Revolutionary Armed Forces of Colombia (FARC) rebel commander Jesus Santrich flashes a victory hand signal at the end of a news conference in Bogota, Colombia, in 2016.
A Colombian chef turned social entrepreneur, Leonor Espinosa has made it her mission to revive traditional agriculture, ancestral foodways and culinary know-how among rural, mainly indigenous and Afro-Colombian people.
Luis Acosta/AFP/Getty Images
A young white rhino, drugged and blindfolded, is about to be released into the Okavango Delta in Botswana. It was relocated from South Africa to protect it from poachers.
Neil Aldridge/World Press Photo
A FARC supporter waves a banner during the launch of Timochenko's presidential campaign in Bogotá, Colombia, on Saturday. The word for "liberty" in Spanish is stamped on his tie.
Manuel Rueda for NPR
A baby-food jar packed with gunpowder and ball bearings found in a field in La Venta, Colombia. Improvised explosive devices such as this were commonly used during the decades-long conflict between the FARC rebels and the Colombian government.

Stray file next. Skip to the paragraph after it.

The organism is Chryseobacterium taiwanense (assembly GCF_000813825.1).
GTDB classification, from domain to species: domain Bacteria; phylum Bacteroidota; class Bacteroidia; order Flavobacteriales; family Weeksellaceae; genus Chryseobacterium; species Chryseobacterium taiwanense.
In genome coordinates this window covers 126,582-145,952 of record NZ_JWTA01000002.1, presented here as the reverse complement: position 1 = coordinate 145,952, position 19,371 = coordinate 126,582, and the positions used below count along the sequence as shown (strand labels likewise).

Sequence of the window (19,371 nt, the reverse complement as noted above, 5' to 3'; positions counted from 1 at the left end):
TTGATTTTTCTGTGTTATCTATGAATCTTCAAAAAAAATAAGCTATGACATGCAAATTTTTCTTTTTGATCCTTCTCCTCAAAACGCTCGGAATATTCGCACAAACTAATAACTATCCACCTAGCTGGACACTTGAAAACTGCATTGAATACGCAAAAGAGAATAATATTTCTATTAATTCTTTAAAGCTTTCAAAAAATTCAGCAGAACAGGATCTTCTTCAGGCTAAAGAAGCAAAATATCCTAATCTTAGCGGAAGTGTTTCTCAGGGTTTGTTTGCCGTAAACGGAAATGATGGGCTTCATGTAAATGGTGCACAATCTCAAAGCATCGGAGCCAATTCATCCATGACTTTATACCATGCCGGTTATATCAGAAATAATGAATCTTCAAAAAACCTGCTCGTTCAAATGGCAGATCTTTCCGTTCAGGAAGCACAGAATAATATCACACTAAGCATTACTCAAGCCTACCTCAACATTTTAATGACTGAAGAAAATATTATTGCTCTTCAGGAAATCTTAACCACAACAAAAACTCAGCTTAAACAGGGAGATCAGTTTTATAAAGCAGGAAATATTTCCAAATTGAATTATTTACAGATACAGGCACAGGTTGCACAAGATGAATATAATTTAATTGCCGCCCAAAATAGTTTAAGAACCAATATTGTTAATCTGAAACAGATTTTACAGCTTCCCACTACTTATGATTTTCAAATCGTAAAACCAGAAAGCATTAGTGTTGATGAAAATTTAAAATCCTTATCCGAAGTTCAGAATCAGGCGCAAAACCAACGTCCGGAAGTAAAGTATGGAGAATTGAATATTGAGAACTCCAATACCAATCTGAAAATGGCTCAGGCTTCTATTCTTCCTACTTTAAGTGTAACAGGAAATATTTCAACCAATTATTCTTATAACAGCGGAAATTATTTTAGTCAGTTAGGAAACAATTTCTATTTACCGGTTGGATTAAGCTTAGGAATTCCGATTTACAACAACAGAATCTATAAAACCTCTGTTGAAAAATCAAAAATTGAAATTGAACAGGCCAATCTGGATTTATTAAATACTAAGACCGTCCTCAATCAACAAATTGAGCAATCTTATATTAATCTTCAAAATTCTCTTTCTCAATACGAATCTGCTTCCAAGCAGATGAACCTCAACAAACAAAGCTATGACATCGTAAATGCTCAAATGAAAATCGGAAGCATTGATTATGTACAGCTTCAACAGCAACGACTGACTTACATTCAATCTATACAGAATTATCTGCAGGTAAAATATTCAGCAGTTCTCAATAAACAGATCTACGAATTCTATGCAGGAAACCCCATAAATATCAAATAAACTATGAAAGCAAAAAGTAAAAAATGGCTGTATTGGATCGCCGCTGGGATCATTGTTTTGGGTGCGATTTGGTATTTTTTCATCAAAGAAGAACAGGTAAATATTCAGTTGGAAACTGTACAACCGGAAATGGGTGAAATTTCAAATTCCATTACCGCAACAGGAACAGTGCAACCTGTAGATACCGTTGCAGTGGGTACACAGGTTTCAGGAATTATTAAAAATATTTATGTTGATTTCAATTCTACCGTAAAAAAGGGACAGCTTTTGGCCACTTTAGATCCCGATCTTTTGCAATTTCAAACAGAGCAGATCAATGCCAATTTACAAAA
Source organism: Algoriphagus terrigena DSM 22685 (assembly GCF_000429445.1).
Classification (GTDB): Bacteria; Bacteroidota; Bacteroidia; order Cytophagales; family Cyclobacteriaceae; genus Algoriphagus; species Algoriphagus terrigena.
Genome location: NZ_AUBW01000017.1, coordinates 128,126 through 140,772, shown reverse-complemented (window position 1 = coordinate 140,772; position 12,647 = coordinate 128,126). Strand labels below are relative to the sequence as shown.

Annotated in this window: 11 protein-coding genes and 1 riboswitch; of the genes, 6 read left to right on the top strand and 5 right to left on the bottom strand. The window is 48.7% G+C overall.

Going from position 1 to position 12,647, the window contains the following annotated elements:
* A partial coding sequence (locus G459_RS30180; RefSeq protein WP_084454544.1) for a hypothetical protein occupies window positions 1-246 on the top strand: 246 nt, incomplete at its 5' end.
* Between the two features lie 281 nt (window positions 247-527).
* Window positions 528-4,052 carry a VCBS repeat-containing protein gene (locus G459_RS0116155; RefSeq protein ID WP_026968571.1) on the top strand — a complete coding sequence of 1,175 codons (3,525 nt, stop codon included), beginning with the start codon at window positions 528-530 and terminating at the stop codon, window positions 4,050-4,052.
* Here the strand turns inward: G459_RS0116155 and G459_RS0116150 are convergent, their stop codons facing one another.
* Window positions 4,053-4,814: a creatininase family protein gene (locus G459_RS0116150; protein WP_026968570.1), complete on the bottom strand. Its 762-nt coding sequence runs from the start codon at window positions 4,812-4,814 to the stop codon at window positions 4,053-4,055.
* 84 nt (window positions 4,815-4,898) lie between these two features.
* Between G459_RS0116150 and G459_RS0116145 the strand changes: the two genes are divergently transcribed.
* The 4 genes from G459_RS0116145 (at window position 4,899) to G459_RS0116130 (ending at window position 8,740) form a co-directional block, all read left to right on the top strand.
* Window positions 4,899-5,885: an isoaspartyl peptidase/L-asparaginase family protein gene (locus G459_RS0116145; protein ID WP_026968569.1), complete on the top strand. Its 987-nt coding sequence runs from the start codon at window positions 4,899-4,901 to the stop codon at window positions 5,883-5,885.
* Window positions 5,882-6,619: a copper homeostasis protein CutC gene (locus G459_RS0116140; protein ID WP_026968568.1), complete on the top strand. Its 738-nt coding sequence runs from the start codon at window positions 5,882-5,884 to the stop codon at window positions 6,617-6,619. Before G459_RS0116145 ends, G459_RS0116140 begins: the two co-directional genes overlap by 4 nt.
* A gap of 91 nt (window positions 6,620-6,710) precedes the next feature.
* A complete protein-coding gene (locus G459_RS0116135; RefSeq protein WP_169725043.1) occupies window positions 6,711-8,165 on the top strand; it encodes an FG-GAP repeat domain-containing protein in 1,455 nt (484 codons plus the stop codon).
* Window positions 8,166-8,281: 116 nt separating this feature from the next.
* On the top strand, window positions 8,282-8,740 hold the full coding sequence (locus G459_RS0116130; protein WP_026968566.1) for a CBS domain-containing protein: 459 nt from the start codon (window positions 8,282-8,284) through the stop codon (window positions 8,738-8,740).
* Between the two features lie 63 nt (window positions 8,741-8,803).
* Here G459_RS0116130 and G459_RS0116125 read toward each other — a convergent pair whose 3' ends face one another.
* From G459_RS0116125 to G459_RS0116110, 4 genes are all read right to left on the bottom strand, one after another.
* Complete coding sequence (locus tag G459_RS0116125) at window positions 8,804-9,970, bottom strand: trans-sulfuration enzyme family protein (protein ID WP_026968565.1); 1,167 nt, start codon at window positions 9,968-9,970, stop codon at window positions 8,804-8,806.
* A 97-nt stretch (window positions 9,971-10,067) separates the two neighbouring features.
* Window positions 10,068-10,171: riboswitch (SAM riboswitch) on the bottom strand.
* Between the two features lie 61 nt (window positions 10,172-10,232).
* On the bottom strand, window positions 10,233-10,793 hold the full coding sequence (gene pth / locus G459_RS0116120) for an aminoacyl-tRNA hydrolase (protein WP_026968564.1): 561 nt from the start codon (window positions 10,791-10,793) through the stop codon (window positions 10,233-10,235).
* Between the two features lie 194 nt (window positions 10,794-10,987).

FARC guerrillas at a Colombia jungle camp last fall. Under last year's peace treaty, FARC agreed to disarm and confine its fighters to demobilization camps. But a small number of dissident rebels continue to extort business owners.
Luiz Otávio of Brazil's Chapecoense (left) celebrates with teammate Wellington Paulista after scoring against Colombia's Atlético Nacional in April. Chapecoense has a chance at another title — that of the Recopa Sudamericana — when it plays Atlético again in the second leg of the final this week.